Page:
Now about food sacrificed to idols: We know that “We all possess knowledge.” But knowledge puffs up while love builds up. Those who think they know something do not yet know as they ought to know. But whoever loves God is known by God. (1 Corinthians 8:1-3)
If you’re someone like me then you enjoy food…immensely. Especially food you know very well that’s bad for you. As a result of my “knowledge” of this temptation that myself and my wife share we choose to predominantly engage in a healthy nutritional protocol but will occasionally indulge in unhealthy meals. Does eating healthy in any way make us more spiritual, a better Christian, or closer to God than our fellow brothers or sisters in Christ in any way, shape, or form? NOT AT ALL. This way of thinking was so prevalent in the days of the early church that Paul had to dedicate an entire section of his letter to the Corinthians to it.
The passage above indicates that it is absolutely possible to be right about something in your mind, but be absolutely wrong in the Kingdom of God. Paul is very clear that “knowledge” tends to “puff up”. It’s human nature, and when we have a certain “knowledge” we tend to look down on others that we see do not. The Way is heart knowledge not head knowledge.
What goes into someone’s mouth does not defile them, but what comes out of their mouth, that is what defiles them. (Matthew 15:11)
Even Christ Himself says that food is a neutral point in The Kingdom. It’s a “grey area” of scripture which Paul spends an extensive amount of time preaching about in his epistles. Subject matters that do not have a definitive answer in The Word. There are many objective truths in The Bible, but there are also many “grey areas” and one’s nutritional preferences is one of them. In Corinth, Paul conveys that even if you and I have a certain “knowledge” about food we should not be enforcing that “knowledge” on the person who does not possess the same “knowledge”, or does, and they simply don’t care because he or she feels they have the freedom to eat whatever they want to eat. However, there is a caveat to the “free” Christian in that if their “freedom” is a stumbling block to the Christian that abstains then they should be able to display sacrificial love and not partake in their “freedom” when in the presence of the abstaining Christian. None of this applies to children however whom we are teaching how to live a healthy lifestyle.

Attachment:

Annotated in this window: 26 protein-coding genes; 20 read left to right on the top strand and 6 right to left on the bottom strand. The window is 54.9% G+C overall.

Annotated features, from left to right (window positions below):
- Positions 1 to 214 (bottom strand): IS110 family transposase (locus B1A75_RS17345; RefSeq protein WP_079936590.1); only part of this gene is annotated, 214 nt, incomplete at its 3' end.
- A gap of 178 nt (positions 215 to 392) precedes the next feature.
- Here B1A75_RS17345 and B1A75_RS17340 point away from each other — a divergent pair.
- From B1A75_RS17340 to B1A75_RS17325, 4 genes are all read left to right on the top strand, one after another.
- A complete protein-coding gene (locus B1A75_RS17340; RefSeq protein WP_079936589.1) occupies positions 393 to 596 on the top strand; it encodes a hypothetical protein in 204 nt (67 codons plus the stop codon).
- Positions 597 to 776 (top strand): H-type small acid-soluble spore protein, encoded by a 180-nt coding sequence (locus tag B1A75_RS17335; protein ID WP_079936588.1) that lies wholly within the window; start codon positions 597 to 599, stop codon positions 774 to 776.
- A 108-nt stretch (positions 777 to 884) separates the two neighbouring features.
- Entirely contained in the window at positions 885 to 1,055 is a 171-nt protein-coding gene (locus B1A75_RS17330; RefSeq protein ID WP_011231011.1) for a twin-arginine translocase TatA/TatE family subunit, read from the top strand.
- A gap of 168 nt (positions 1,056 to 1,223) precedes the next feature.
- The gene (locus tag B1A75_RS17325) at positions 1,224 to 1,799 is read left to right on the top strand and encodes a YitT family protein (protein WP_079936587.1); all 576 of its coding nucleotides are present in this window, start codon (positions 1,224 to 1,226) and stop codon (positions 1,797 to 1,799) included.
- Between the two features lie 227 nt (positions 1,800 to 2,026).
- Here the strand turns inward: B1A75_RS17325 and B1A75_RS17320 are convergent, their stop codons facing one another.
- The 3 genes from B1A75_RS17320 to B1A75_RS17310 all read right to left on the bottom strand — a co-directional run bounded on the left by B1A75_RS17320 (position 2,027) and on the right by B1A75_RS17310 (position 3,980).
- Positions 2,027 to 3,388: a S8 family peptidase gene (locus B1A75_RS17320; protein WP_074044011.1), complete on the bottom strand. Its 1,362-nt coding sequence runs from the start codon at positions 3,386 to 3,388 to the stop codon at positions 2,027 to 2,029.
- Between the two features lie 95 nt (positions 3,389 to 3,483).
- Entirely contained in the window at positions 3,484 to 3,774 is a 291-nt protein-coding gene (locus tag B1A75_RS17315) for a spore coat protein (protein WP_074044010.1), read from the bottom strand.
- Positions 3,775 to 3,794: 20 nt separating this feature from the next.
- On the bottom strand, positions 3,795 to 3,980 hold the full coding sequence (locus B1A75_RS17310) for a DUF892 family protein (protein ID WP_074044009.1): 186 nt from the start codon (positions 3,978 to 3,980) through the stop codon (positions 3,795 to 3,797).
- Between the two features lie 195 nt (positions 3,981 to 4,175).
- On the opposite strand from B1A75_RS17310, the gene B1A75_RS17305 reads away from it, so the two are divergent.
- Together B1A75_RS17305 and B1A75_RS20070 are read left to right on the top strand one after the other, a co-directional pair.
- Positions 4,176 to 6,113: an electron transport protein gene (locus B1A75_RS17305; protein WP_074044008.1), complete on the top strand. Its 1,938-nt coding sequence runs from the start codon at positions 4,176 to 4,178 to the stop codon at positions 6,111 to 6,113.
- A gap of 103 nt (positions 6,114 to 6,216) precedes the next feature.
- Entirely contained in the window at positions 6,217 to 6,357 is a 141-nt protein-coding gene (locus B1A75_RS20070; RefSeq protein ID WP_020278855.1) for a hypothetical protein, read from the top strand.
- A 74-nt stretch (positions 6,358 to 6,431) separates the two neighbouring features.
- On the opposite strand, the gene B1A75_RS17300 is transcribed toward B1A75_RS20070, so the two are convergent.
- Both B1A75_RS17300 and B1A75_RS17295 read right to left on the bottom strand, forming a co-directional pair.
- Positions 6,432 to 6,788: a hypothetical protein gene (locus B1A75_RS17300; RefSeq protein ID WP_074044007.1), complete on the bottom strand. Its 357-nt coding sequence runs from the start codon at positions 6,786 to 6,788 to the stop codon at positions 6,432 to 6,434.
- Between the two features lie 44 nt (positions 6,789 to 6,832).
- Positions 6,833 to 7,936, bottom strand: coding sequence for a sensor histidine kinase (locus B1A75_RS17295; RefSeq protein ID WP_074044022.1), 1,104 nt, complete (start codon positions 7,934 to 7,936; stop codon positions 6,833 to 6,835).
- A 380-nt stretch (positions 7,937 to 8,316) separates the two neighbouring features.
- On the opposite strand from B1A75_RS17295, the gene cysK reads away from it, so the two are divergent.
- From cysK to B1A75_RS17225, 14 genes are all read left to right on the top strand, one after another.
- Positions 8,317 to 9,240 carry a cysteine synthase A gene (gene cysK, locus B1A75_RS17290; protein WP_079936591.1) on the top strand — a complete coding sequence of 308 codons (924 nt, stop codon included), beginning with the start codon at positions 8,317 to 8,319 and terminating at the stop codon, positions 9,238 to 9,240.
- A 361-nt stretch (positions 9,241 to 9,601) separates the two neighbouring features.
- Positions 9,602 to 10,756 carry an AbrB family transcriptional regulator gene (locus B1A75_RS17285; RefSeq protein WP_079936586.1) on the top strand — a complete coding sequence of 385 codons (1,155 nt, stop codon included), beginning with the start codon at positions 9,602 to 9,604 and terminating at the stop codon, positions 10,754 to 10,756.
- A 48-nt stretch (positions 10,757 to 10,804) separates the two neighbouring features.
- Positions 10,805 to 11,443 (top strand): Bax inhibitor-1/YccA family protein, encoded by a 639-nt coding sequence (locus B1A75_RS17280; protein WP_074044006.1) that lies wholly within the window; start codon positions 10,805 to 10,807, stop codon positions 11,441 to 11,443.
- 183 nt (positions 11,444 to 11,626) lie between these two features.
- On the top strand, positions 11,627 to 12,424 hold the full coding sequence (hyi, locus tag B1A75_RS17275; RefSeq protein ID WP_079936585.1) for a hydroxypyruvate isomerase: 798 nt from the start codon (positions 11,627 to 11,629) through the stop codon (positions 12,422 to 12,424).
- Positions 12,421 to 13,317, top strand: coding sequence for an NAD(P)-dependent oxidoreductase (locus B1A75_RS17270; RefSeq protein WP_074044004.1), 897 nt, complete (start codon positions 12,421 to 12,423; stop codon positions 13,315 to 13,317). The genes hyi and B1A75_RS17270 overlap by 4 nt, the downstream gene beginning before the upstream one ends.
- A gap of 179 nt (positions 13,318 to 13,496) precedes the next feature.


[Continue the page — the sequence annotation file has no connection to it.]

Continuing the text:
Children, obey your parents in everything, for this pleases the Lord. (Colossians 3:20)
Instead this directly applies to those who are able to make a decision based on their own discernment. My wisdom is not your wisdom, and when it comes to neutral “grey areas” of The Way then I should not enforce my wisdom on to others. Why, because it’s not my job to instill my wisdom on a “grey area” onto someone else… it’s Gods’, and I need to trust in the Lord. I need to trust that those who I notice who are not “eating” in the same fashion as I am that He will instill wisdom in them for their own good and that it’s not my responsibility. Each and every portion of the body of Christ is different from one another. There is no portion of the body that is identical. Just like our physical bodies, our parts have major differences or there are slight variations but no body part is precisely the same. Our relationship with Him is like a fingerprint. We all have them, but none of us share the same fingerprint.